Coco Chanel Overview (01:53)
The designer rose from poverty and changed the face of 20th century fashion. She collaborated with the Nazis and was unlucky in romantic relationships.
Childhood in Poverty (02:05)
Gabrielle Bonheur Chanel was born in 1883 in the Loire Valley. Her parents lived in a poor house; working class women were second class citizens. At age 12, her mother died and her father sent her to the Aubazine orphanage run by nuns.
Career Beginnings (03:21)
Chanel learned creative sewing techniques from her aunts. At 18, she left Aubazine and enrolled in finishing school. In 1903, she worked as a seamstress and began performing at a cabaret frequented by military officers where she adopted the name “Coco.”
A Kept Woman (03:37)
Chanel and Étienne Balsan became lovers. She moved into his estate, learned to ride horses, and socialized with wealthy friends. Male fashion designers forced women to wear impractical dresses. In 1909, she attended a race wearing men's clothing.
First Venture (03:30)
Chanel needed male financial support to launch a fashion business. She left Balsan for Arthur "Boy" Capel, who became her benefactor. In Paris, Capel and Balsan jointly financed her hat shop.
Deauville Boutique (02:11)
Chanel's simple and modern hats were commercially successful. In 1913, she opened a shop in the resort town, attracting wealthy customers. Hers was the first couture collection designed by a woman—providing comfort as well as fashion.
Wartime Fashion (02:33)
World War I brought scarcity and hardship to France. Women took over industry jobs; corseted dresses were dangerous in factories. Chanel designed functional working clothes and jersey day wear.
Expanding Business (02:58)
Chanel's business opportunities grew during World War I. In 1915, she and Capel vacationed in Biarritz, where she opened a second boutique—gaining a sense of independence. After Armistice, Capel married an English aristocrat, breaking Chanel’s heart.
In 1919, Capel was killed in a car crash; Chanel was devastated and swore to make French society worship her. She rewrote her history, moved her Paris shop to 31 Rue Cambon, and rented an apartment at the Ritz.
Paris Affairs (01:54)
To establish society connections in the 1920s, Chanel took on lovers such as Igor Stravinsky and the Duke of Westminster. Rumors of marriage never materialized.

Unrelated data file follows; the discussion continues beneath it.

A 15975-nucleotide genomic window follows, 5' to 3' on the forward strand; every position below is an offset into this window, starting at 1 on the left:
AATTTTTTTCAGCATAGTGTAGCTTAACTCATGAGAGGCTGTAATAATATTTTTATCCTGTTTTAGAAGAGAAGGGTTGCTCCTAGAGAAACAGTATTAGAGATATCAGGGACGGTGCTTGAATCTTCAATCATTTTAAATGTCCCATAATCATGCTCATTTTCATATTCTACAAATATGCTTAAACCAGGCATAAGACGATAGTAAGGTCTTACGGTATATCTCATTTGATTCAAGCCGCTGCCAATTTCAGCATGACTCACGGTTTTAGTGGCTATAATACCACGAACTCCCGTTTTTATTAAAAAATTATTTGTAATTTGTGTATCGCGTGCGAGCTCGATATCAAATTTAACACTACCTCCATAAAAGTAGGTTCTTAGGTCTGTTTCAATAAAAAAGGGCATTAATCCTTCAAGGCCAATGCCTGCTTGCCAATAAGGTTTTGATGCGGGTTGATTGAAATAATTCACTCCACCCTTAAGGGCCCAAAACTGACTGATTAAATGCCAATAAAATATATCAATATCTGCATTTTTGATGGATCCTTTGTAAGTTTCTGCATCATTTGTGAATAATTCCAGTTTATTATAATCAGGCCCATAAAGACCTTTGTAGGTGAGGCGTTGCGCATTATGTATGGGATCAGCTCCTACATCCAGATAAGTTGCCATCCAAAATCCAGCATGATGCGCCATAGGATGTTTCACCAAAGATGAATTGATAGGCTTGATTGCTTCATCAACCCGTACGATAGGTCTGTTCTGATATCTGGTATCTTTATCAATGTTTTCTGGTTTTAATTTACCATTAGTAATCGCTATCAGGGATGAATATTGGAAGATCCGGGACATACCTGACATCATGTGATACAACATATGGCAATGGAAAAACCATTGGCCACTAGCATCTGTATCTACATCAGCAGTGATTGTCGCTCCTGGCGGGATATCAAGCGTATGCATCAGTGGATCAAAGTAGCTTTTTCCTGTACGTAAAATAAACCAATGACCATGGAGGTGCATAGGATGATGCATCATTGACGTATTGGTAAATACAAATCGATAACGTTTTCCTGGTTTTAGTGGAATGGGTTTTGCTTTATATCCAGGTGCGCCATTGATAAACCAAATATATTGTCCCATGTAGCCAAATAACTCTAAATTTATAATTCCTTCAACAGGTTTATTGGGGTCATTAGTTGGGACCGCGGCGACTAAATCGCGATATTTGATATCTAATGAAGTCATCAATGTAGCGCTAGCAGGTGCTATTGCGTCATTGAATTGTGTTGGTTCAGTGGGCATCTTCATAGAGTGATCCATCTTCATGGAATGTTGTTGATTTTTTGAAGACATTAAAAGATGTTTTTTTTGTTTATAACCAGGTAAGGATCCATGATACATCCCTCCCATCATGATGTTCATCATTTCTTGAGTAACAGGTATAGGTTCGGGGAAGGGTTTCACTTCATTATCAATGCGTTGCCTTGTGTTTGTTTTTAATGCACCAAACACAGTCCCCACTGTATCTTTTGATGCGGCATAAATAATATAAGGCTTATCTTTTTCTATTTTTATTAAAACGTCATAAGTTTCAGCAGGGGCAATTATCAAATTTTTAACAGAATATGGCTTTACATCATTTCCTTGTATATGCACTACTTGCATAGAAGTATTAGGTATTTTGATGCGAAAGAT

Flapper Era (02:14)
Modern French women abandoned corsets and embraced Chanel's style. In the 1920s, she launched Chanel no. 5, introduced a "little black dress," and dressed women in trousers—defying convention and redefining women's fashion.
German Occupation (03:52)
When Germany attacked France, Chanel closed her shops and fled Paris; Hitler took over Northwest France. Chanel decided to return to keep her label running from the Ritz Hotel—selling perfume to the wives of Nazi officers.
Nazi Collaboration (03:55)
In 1941, Chanel became lovers with "Spatz," a German officer and spy. The Nazis introduced her to Walter Schellenberg in Berlin, who wanted to negotiate peace with honor. She tried to arrange a meeting with Winston Churchill.
Turning Tide (04:04)
In August 1944, the Allies liberated Paris; female Nazi collaborators were publicly humiliated. Chanel was arrested for her role in Operation Modellhut, but soon released. Some speculate that Churchill intervened on her behalf. Her reputation ruined, she left Paris for Switzerland.
Switzerland Safe Haven (01:38)
Having lost her reputation and fashion label, Chanel stopped designing and lived on profits from selling perfume to the Germans. She disapproved of French fashion developments, including Christian Dior's New Look.
Style Comeback (03:09)
In 1954, Chanel returned to Paris and launched her first post-war collection. British and French presses criticized her, but American women embraced the classic look.
House of Chanel Success (02:12)
In the late 1960s, Europeans and Americans idolized Chanel; she revolutionized women's clothing in a male dominated industry. Chanel was isolated and addicted to sleeping aids; she committed suicide in 1971.
Credits: Coco Chanel: Extraordinary Women (00:47)
Credits: Coco Chanel: Extraordinary Women
For additional digital leasing and purchase options contact a media consultant at 800-257-5126
(press option 3) or email@example.com.